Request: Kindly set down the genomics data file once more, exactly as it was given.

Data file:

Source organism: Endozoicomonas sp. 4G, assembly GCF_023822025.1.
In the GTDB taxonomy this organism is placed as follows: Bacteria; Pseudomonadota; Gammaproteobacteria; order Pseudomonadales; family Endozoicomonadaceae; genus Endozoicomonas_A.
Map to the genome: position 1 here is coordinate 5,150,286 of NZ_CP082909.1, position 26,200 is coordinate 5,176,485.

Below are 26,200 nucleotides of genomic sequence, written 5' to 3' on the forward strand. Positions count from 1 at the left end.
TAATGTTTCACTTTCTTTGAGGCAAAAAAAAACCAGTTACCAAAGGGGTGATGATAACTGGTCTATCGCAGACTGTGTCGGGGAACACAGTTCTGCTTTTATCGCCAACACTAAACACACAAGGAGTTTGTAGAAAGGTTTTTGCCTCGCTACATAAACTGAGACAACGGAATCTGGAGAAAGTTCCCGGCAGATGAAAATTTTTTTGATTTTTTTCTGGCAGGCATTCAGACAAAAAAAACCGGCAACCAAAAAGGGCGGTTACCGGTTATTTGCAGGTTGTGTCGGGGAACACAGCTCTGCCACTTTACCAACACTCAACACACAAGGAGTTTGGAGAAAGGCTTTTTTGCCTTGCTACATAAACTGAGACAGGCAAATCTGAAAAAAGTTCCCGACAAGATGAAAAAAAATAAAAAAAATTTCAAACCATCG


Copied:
Source organism: Endozoicomonas sp. 4G, assembly GCF_023822025.1.
In the GTDB taxonomy this organism is placed as follows: Bacteria; Pseudomonadota; Gammaproteobacteria; order Pseudomonadales; family Endozoicomonadaceae; genus Endozoicomonas_A.
Map to the genome: position 1 here is coordinate 5,150,286 of NZ_CP082909.1, position 26,200 is coordinate 5,176,485.

Below are 26,200 nucleotides of genomic sequence, written 5' to 3' on the forward strand. Positions count from 1 at the left end.
TAATGTTTCACTTTCTTTGAGGCAAAAAAAAACCAGTTACCAAAGGGGTGATGATAACTGGTCTATCGCAGACTGTGTCGGGGAACACAGTTCTGCTTTTATCGCCAACACTAAACACACAAGGAGTTTGTAGAAAGGTTTTTGCCTCGCTACATAAACTGAGACAACGGAATCTGGAGAAAGTTCCCGGCAGATGAAAATTTTTTTGATTTTTTTCTGGCAGGCATTCAGACAAAAAAAACCGGCAACCAAAAAGGGCGGTTACCGGTTATTTGCAGGTTGTGTCGGGGAACACAGCTCTGCCACTTTACCAACACTCAACACACAAGGAGTTTGGAGAAAGGCTTTTTTGCCTTGCTACATAAACTGAGACAGGCAAATCTGAAAAAAGTTCCCGACAAGATGAAAAAAAATAAAAAAAATTTCAAACCATCG